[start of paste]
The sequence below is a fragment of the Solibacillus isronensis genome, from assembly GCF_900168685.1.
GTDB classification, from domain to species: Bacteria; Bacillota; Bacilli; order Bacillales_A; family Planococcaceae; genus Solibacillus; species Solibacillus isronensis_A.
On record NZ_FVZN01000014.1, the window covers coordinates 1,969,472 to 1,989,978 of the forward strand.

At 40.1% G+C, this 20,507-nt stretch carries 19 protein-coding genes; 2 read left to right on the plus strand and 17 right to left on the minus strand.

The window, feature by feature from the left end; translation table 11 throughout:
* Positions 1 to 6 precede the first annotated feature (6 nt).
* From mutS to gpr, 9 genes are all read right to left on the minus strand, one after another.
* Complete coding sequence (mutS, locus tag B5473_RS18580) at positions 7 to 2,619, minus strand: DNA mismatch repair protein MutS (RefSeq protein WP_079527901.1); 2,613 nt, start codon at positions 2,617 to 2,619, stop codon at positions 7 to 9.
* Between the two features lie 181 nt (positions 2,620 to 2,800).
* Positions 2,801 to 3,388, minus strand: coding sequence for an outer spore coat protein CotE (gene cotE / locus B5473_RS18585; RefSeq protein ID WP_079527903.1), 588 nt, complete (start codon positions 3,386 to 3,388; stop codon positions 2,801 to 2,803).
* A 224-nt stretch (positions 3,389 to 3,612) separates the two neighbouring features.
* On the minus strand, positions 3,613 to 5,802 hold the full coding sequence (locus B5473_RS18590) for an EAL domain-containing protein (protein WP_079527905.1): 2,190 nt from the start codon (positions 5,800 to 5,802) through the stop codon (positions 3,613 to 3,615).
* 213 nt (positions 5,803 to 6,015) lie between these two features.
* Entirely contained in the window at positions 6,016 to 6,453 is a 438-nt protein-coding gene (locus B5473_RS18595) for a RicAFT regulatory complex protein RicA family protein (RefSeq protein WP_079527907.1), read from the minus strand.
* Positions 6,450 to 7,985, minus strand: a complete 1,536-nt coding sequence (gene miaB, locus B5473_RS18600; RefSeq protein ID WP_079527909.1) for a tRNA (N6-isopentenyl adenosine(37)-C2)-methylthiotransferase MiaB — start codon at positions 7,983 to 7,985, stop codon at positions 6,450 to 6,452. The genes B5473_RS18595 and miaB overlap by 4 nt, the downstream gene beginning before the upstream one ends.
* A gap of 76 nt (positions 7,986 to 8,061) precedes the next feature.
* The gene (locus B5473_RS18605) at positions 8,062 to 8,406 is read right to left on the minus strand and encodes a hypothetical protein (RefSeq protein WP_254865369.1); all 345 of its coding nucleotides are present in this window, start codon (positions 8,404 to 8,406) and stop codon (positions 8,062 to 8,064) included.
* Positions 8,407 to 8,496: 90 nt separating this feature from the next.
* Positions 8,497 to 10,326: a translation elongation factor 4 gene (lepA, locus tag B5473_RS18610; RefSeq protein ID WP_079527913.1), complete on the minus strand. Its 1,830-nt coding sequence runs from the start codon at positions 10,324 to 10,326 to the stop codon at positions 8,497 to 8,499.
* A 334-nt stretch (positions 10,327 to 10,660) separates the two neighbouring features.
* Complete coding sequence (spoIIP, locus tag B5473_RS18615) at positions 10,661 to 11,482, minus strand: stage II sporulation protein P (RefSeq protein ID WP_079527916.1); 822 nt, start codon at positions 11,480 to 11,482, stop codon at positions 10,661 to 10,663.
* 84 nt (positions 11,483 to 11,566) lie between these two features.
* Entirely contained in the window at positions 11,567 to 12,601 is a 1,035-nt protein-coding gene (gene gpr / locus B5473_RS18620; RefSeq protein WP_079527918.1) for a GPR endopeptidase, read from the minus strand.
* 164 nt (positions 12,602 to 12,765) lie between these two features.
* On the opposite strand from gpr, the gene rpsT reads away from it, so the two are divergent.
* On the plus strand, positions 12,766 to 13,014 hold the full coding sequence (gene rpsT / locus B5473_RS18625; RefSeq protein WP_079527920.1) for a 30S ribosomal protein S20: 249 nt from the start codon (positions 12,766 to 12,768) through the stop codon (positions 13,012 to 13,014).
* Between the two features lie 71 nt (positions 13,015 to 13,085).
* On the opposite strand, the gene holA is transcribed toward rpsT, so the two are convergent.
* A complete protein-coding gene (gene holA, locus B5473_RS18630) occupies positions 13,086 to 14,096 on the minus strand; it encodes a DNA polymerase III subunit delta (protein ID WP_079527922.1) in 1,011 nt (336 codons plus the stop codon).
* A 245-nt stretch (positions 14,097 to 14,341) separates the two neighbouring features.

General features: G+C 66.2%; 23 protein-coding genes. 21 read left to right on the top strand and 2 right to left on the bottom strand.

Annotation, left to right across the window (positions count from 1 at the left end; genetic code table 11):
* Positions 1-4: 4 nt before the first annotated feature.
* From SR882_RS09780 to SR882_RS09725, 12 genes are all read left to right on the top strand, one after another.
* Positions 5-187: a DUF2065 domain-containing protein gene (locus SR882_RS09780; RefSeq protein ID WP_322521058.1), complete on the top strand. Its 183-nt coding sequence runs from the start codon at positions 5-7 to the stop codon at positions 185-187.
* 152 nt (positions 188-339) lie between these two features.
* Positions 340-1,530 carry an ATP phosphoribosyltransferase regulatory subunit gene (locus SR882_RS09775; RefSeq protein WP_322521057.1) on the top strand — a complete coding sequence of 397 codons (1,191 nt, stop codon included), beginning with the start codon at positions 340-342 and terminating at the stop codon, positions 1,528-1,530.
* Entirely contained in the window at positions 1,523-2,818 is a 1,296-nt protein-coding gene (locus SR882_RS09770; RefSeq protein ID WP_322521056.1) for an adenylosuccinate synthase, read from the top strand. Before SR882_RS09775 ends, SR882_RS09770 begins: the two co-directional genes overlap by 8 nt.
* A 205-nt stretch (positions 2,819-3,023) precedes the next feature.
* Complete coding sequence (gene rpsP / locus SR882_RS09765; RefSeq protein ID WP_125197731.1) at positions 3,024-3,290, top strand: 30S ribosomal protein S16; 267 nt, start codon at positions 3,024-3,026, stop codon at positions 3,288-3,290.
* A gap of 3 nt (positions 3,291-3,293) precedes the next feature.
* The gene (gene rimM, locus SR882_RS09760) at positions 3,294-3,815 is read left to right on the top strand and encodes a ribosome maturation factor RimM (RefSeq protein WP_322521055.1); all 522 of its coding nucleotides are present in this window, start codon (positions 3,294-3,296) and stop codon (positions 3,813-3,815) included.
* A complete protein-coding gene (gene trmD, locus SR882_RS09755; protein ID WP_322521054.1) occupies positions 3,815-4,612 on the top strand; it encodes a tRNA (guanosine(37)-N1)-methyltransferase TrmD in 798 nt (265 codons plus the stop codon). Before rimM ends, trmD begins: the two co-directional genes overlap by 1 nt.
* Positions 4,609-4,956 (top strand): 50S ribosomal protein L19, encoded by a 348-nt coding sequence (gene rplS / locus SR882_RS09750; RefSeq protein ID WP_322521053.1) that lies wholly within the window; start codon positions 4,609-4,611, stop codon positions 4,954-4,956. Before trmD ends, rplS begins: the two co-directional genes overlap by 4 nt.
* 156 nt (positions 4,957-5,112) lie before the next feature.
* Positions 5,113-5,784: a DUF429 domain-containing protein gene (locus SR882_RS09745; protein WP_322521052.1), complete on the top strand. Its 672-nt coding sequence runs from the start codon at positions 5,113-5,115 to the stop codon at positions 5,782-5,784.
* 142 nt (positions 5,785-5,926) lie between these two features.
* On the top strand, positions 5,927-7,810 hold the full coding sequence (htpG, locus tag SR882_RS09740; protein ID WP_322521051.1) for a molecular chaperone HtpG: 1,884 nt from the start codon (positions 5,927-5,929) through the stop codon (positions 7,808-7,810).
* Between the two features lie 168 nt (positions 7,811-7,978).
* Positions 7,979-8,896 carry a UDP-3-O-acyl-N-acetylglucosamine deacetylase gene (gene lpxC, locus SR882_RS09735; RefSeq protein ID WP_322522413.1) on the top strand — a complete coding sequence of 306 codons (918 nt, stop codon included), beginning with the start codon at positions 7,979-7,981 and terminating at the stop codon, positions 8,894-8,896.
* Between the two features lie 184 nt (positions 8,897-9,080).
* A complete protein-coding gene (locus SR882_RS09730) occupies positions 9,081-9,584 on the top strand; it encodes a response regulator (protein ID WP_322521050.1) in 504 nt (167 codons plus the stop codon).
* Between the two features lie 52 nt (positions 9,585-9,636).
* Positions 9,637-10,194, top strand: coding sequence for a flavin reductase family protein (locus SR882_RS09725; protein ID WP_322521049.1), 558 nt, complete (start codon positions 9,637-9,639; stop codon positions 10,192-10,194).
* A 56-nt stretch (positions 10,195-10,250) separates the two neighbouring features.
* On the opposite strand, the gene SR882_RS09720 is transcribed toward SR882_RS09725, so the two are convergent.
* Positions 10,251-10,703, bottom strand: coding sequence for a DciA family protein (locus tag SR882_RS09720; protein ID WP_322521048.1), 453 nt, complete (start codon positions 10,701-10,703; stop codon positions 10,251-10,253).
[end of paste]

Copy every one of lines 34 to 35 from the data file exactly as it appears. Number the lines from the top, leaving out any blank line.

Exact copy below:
* From SR882_RS09780 to SR882_RS09725, 12 genes are all read left to right on the top strand, one after another.
* Positions 5-187: a DUF2065 domain-containing protein gene (locus SR882_RS09780; RefSeq protein ID WP_322521058.1), complete on the top strand. Its 183-nt coding sequence runs from the start codon at positions 5-7 to the stop codon at positions 185-187.